Here was a brother/counselor who could be trusted and whom Joseph knew would always provide good counsel, unfettered by frivolity and light-mindedness.  The Lord even expounded on Hyrum’s attributes and outlined several characteristics that set him apart from other people of his time (see D&C 11):

Hyrum Smith the assist king
1.    He had an honest heart
2.    His judgment was righteous
3.    He had the spirit of revelation (means he could listen to God)
4.    He was loyal to those he loved

In other words, Hyrum was a great set-up man for the Prophet and was in a place where he could assist with the coming forth of the work.

Never – not once in all the years they worked together in the Restoration – did Hyrum rebel or speak against his beloved brother.  Others abandoned the work (even some of their family) and many turned violent against them, but these two brothers were loyal and faithful until the very end.

And the assist always went to Hyrum.

Wednesday, September 10, 2014


In light of my last post, certain events have interested me and require (well, at least in my own mind) a comment.  The intent is not to persecute but to identify.

Many may be aware of the Ray Rice fiasco that has blown up on the NFL.  For those who don’t, let me summarize.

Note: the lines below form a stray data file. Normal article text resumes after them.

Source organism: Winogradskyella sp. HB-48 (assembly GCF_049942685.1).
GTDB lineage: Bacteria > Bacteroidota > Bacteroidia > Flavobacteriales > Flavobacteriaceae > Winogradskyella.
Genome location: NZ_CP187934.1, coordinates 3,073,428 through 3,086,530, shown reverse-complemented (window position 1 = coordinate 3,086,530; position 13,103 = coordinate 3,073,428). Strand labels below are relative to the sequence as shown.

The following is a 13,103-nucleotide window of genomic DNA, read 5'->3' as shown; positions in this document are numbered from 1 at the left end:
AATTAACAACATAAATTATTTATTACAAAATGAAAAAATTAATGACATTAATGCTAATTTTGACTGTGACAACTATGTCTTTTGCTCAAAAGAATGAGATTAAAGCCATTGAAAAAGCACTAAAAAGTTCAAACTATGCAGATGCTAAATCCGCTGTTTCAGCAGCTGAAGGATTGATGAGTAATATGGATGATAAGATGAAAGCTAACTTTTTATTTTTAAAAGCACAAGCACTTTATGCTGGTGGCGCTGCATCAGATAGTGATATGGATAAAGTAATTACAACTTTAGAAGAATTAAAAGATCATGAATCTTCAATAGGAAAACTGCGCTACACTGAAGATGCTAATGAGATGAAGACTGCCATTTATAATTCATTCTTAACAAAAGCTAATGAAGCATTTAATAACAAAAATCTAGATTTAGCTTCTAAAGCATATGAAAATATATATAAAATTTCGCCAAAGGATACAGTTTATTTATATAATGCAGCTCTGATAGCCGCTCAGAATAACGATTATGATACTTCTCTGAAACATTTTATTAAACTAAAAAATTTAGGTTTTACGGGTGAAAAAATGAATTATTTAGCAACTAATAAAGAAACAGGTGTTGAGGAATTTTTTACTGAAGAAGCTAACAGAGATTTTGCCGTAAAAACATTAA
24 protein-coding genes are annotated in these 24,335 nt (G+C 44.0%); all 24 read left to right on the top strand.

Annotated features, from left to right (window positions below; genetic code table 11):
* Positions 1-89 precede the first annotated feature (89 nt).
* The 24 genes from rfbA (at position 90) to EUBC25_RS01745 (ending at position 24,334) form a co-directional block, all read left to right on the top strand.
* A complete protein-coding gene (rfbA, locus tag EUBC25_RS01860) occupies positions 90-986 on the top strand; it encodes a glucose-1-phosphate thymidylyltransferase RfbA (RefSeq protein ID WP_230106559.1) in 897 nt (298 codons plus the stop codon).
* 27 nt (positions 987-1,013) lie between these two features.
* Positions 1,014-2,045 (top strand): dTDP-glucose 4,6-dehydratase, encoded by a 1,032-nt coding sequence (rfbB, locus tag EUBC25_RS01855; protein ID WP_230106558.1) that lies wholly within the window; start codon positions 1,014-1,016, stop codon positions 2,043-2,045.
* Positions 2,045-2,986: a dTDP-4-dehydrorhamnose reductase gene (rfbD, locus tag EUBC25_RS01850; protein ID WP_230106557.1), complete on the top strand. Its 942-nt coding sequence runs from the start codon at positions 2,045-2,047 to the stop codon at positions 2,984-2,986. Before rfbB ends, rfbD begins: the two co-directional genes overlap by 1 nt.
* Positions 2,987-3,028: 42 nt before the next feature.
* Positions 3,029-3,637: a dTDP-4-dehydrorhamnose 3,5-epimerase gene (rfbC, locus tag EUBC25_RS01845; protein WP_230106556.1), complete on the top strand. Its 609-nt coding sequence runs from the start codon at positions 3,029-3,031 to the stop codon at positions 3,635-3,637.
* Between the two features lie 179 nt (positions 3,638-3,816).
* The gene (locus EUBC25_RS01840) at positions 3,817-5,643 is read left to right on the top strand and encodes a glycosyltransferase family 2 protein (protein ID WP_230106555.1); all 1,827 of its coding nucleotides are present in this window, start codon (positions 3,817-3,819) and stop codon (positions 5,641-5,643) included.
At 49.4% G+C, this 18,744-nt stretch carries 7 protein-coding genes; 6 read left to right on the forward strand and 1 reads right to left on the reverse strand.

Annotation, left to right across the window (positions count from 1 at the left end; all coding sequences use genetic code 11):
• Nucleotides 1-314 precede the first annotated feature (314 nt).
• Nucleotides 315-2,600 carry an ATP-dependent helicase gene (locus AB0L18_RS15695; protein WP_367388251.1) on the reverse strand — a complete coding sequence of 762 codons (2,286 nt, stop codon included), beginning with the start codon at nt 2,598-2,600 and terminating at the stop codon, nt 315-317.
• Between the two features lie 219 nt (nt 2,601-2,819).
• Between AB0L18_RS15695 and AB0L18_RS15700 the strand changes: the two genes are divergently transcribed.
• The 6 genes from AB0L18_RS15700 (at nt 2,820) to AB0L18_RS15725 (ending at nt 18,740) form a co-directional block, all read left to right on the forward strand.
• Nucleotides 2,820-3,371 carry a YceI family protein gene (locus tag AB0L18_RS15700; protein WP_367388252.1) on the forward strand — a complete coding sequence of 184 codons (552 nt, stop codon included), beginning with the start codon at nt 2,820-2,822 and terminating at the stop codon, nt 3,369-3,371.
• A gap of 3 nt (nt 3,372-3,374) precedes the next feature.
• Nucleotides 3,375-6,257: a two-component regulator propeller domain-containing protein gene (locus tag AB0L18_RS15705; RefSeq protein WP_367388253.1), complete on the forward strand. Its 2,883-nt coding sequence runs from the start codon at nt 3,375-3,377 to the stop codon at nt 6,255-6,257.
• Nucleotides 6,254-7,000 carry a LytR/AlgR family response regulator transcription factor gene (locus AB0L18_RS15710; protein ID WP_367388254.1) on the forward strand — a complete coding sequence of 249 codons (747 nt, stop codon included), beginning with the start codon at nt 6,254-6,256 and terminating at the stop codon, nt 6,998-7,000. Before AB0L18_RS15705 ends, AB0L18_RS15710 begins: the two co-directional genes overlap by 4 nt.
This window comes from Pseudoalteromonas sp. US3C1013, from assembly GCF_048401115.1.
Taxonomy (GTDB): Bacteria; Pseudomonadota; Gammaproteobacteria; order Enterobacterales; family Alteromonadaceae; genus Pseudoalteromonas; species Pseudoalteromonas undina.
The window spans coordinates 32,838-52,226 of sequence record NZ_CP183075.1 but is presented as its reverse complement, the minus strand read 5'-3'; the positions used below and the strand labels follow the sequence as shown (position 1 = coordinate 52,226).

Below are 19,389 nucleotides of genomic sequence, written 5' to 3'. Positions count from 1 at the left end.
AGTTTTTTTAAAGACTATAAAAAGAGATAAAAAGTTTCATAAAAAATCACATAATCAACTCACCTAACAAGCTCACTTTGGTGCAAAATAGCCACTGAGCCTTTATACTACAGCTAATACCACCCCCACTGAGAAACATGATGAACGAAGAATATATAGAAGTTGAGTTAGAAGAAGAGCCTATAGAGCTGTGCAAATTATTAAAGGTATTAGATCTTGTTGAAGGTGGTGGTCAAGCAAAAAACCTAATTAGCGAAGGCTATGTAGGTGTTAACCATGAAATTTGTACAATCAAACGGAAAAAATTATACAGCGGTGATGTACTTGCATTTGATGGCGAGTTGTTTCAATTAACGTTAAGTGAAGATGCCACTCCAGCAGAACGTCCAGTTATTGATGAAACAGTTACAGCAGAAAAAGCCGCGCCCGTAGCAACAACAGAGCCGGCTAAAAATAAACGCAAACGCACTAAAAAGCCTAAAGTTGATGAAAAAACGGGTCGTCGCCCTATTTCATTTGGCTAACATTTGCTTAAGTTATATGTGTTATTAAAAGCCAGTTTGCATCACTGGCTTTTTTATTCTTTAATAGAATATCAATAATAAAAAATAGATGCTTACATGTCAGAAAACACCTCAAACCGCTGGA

Ray Rice is a big man who plays professional football.  He has a significant other (not really sure of their relationship now) whom he claims to care for and wishes to protect.  One evening, in a casino, he decided it was his duty to protect her by ‘clocking’ her in an elevator (for those who don’t know the term, ‘clocking’ is a euphemism for striking someone with great force and knocking them out).

The NFL determined said actions were “naughty” and required him to sit out two games. 

Our justice system decided that he was sorry so they took no action. 

All was well for a time.

Recently a video was released showing Mr. Rice in action with his friend/acquaintance/significant other.  He definitely ‘clocked’ her. 

It was horrific.

Anyone who saw the video was appalled…

Suddenly the NFL was disturbed by the actions of one-of-its-own and determined to take stronger action.

My first question is this:

Did they really just realize the severity of Mr. Rice’s actions?  The fact that they knew she was out cold (so cold that Mr. Rice had to carry her out of the elevator and to their room) should have given them some indication.  Video evidence was not really needed to understand what had happened – but until that evidence was “available” the League pretended the action wasn’t all that bad. 

Now Mr. Rice is out of a job and may face other charges.

This ISN’T what I meant when I called my last post Men vs. Women.

I was raised in a family where it was verboten to strike a girl or woman at any time.  My dad taught me that if a girl/woman felt the need to hit me or use physical force on me, my only options were to cover up or run.

My sons were taught the same.

Of course, we also taught our daughter that she shouldn’t hit boys unless they were being ‘naughty.’

My point for this follow-up is to express disappointment in the actions some take towards women.  I am not sexist but I firmly believe it is the responsibility of men to protect women and see that they are cared for in the best manner possible.  Rice was a bully and an aggressor against a smaller and less-able person…..who also happened to be a woman.